An Asiana Boeing 777-200, registration HL7742 performing flight OZ-214 from Seoul (South Korea) to San Francisco,CA (USA) with 291 passengers and 16 crew, touched down short of runway 28L impacting the edge separating the runway from the San Francisco Bay 115 meters/375 feet ahead of the runway threshold while landing on San Francisco’s runway 28L at 11:27L (18:27Z), the tail plane, gear and engines separated, the aircraft came to a rest left of the runway about 490 meters/1600 feet past the runway threshold.  – Aviation Herald

[UPDATE 2]

“Confirm no G/S on both 28L and 28R. PAPI only”

and the FAA proof

http://aeronav.faa.gov/content/aeron…ach_Status.pdf

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Suite-2Introduction
We intend to hold a conference in September 2013 to discuss the new knowledge in the literature in relation to the theory of climate we have been developing here at the Talkshop. Because this is a first event, places will be limited, along with the budget.  I suggest you register your interest early to secure a place as a speaker or attendee. Speakers,  sponsors and poster presenters will get priority for accommodation at the venue itself, but there are many places offering lodgings nearby at prices to suit every budget. This will be a professionally presented event, planned and run by   experienced conference organisers at a fit for purpose venue in the vicinity of The university of Leeds and the city centre.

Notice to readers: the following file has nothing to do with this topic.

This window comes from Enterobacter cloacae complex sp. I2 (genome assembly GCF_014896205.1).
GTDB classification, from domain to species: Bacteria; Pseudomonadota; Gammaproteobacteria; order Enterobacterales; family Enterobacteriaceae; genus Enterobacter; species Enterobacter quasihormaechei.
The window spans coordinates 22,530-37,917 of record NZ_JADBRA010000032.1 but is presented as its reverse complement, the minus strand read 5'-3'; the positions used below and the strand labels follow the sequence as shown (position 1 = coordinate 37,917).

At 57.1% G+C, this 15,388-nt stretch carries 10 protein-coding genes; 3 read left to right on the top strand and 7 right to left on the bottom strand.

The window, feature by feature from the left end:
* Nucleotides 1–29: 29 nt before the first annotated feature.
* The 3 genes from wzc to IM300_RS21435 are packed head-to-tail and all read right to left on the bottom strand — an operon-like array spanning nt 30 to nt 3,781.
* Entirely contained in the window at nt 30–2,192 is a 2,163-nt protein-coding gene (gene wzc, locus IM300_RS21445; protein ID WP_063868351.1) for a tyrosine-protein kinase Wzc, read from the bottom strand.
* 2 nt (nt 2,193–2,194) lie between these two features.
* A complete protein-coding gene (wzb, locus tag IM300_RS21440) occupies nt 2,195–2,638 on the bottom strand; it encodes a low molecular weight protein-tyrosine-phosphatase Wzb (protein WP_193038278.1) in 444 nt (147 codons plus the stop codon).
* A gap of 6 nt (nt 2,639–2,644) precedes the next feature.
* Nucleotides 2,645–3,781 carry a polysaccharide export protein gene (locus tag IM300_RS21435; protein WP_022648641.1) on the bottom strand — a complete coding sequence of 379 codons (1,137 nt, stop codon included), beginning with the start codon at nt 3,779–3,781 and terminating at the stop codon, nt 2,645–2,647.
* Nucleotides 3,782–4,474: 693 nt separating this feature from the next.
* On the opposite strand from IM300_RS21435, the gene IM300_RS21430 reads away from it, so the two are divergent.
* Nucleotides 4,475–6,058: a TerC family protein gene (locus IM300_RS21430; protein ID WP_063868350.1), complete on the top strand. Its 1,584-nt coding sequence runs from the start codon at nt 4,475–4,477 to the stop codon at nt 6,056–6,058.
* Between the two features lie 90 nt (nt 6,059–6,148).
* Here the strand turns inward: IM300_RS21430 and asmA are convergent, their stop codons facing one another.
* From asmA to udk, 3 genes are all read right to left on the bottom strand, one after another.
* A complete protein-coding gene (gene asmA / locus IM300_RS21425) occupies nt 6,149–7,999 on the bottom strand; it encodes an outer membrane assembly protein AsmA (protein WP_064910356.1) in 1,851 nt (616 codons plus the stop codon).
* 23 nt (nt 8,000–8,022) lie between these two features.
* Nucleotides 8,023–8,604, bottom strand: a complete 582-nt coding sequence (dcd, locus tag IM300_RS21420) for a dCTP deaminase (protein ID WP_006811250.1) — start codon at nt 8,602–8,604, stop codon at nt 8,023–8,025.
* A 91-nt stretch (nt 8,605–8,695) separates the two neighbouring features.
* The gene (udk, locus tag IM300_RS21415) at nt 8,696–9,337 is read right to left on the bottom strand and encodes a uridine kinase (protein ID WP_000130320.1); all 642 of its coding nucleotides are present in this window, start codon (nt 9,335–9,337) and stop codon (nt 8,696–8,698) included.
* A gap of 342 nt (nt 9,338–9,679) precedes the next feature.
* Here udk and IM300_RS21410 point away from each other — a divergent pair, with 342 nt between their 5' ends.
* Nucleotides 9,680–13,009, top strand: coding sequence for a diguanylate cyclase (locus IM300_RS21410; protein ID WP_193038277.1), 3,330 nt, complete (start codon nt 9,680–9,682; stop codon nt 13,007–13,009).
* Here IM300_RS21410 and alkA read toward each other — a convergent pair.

Background